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Marrs v. American Family Mutual Insurance Co.

Court of Appeals of Missouri, Southern District, First Division

July 25, 2017

JOYCE MARRS, Plaintiff-Appellant,
v.
AMERICAN FAMILY MUTUAL INSURANCE COMPANY, Defendant-Respondent.

         APPEAL FROM THE CIRCUIT COURT OF MCDONALD COUNTY Honorable Timothy W. Perigo, Circuit Judge

          JEFFREY W. BATES, P.J. - OPINION

         AFFIRMED

         Joyce Marrs (Marrs) appeals from a summary judgment granted to American Family Mutual Insurance Company (American Family) that denied Marrs' request to stack underinsured motorist (UIM) coverage in five American Family policies (Policies).[1] Marrs' request to stack the UIM coverages was based upon alleged ambiguities in the Policies' language. The trial court concluded that the Policies provided no UIM benefits to Marrs because: (1) there were no ambiguities in the Policies' anti-stacking provisions; and (2) there was no ambiguity in the Policies' definition of an underinsured motor vehicle.

         Marrs presents one point for decision. She contends the trial court erred in granting summary judgment to American Family because: (1) the Policies' definition of an underinsured motor vehicle is ambiguous; and (2) since the duplicate underinsured motor vehicle clauses are excess to each other, the Policies should be stacked. Because we agree with the trial court that there are no ambiguities in the Policies' anti-stacking and UIM definitional provisions, we affirm.

         Factual and Procedural Background

         Marrs is the widow of Teddy Marrs (Decedent), who died from injuries he sustained in a motor vehicle accident while riding as a passenger in a vehicle (Vehicle) driven by Shelby Slinkard (Driver). The Vehicle was owned by Decedent's daughter, Tammy Grider and her husband Toby Grider (the Griders), and insured by American Family via a policy that provided $100, 000 in liability coverage for bodily injury. Driver was insured by an auto insurance policy with Progressive Insurance Company that provided $25, 000 in liability coverage for bodily injury. Marrs settled her claims against Driver for $125, 000, the cumulative policy limits of the two liability policies that provided coverage to her.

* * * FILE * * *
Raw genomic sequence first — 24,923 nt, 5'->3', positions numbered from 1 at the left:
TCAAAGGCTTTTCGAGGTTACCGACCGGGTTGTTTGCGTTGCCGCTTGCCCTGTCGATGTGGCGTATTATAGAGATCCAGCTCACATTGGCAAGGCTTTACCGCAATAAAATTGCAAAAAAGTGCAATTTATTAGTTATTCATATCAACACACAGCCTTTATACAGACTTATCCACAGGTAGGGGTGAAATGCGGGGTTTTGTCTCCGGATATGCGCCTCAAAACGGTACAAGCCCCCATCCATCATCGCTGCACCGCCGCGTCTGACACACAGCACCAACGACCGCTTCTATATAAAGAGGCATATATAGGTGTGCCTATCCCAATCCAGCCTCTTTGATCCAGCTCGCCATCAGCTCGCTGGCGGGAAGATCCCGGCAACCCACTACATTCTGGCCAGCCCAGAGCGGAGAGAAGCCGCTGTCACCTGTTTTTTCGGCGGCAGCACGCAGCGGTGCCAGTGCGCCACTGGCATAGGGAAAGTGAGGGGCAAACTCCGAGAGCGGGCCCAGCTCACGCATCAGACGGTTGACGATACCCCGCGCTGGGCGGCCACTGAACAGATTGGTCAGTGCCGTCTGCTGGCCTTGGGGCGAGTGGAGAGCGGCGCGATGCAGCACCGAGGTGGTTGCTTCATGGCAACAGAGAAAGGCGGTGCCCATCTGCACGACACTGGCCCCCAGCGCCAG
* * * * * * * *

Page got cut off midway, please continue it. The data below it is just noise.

At the time of Decedent's death, he was residing with Marrs, Decedent's son Timothy R. Marrs (Son), and Decedant's grandson Dylan C. Link (Grandson). Marrs, Son and Grandson were named, individually or in combination, as insureds in the five Policies with UIM limits totaling $450, 000.[2] In Marrs' petition, she asked the trial court to stack each of the UIM coverage limits and enter judgment in her favor for $450, 000.

         Thereafter, American Family filed a motion for summary judgment. According to American Family, the UIM coverages could not be stacked because of the unambiguous anti-stacking provisions contained in each of the Policies. The trial court agreed with American Family and granted its motion for summary judgment. This appeal followed.